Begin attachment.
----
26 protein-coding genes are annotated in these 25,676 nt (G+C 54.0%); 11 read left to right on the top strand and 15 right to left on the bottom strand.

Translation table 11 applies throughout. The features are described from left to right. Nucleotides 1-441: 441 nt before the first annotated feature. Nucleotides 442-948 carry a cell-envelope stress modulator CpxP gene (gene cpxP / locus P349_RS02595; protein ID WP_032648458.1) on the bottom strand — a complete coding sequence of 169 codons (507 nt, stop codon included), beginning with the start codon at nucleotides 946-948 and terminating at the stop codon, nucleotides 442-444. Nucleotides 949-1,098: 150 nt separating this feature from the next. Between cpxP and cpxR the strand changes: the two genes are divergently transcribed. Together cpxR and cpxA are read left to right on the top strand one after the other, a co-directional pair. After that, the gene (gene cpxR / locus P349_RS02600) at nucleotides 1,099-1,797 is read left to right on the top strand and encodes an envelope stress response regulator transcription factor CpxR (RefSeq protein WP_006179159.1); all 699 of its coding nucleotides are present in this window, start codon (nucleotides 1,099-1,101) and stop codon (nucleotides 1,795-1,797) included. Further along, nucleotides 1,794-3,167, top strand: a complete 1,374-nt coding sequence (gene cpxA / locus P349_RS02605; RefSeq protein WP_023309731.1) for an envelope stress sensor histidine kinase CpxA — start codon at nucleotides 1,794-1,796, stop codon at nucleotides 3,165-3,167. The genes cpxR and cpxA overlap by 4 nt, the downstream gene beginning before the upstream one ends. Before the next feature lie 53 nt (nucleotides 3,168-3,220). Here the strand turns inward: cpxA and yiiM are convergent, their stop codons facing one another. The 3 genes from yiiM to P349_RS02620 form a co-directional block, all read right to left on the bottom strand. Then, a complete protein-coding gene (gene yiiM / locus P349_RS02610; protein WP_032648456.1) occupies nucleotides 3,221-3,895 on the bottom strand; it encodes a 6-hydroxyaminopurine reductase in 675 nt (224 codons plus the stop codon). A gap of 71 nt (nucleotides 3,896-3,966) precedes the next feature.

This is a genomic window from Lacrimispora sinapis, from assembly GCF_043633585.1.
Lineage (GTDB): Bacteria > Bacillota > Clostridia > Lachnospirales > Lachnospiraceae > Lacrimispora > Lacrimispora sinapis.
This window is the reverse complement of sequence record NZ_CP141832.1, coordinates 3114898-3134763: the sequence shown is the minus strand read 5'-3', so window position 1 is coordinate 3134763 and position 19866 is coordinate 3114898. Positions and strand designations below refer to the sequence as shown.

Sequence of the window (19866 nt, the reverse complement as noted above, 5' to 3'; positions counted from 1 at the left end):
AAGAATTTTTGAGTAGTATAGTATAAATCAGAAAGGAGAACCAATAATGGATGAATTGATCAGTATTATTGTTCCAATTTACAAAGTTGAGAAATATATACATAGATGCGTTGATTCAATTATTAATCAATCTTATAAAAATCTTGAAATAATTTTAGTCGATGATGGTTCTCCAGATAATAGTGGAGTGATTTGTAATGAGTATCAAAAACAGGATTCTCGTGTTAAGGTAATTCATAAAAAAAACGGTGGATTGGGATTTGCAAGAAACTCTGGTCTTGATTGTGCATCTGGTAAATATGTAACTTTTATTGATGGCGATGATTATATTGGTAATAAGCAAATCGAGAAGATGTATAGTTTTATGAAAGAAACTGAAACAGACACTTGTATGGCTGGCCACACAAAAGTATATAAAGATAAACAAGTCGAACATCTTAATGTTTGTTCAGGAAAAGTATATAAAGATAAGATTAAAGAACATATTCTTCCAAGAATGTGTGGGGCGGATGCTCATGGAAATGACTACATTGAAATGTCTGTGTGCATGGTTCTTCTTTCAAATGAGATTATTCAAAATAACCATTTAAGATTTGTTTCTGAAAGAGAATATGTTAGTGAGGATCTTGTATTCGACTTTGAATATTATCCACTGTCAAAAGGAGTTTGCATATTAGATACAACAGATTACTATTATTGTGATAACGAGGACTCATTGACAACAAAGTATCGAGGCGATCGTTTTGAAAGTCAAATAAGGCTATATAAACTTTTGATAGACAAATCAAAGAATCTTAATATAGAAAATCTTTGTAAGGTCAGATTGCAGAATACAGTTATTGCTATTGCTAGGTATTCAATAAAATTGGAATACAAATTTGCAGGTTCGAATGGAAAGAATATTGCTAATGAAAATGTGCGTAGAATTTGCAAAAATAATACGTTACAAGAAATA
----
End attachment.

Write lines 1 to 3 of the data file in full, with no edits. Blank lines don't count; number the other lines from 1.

26 protein-coding genes are annotated in these 25,676 nt (G+C 54.0%); 11 read left to right on the top strand and 15 right to left on the bottom strand.

Translation table 11 applies throughout. The features are described from left to right. Nucleotides 1-441: 441 nt before the first annotated feature. Nucleotides 442-948 carry a cell-envelope stress modulator CpxP gene (gene cpxP / locus P349_RS02595; protein ID WP_032648458.1) on the bottom strand — a complete coding sequence of 169 codons (507 nt, stop codon included), beginning with the start codon at nucleotides 946-948 and terminating at the stop codon, nucleotides 442-444. Nucleotides 949-1,098: 150 nt separating this feature from the next. Between cpxP and cpxR the strand changes: the two genes are divergently transcribed. Together cpxR and cpxA are read left to right on the top strand one after the other, a co-directional pair. After that, the gene (gene cpxR / locus P349_RS02600) at nucleotides 1,099-1,797 is read left to right on the top strand and encodes an envelope stress response regulator transcription factor CpxR (RefSeq protein WP_006179159.1); all 699 of its coding nucleotides are present in this window, start codon (nucleotides 1,099-1,101) and stop codon (nucleotides 1,795-1,797) included. Further along, nucleotides 1,794-3,167, top strand: a complete 1,374-nt coding sequence (gene cpxA / locus P349_RS02605; RefSeq protein WP_023309731.1) for an envelope stress sensor histidine kinase CpxA — start codon at nucleotides 1,794-1,796, stop codon at nucleotides 3,165-3,167. The genes cpxR and cpxA overlap by 4 nt, the downstream gene beginning before the upstream one ends. Before the next feature lie 53 nt (nucleotides 3,168-3,220). Here the strand turns inward: cpxA and yiiM are convergent, their stop codons facing one another. The 3 genes from yiiM to P349_RS02620 form a co-directional block, all read right to left on the bottom strand. Then, a complete protein-coding gene (gene yiiM / locus P349_RS02610; protein WP_032648456.1) occupies nucleotides 3,221-3,895 on the bottom strand; it encodes a 6-hydroxyaminopurine reductase in 675 nt (224 codons plus the stop codon). A gap of 71 nt (nucleotides 3,896-3,966) precedes the next feature.

This is a genomic window from Lacrimispora sinapis, from assembly GCF_043633585.1.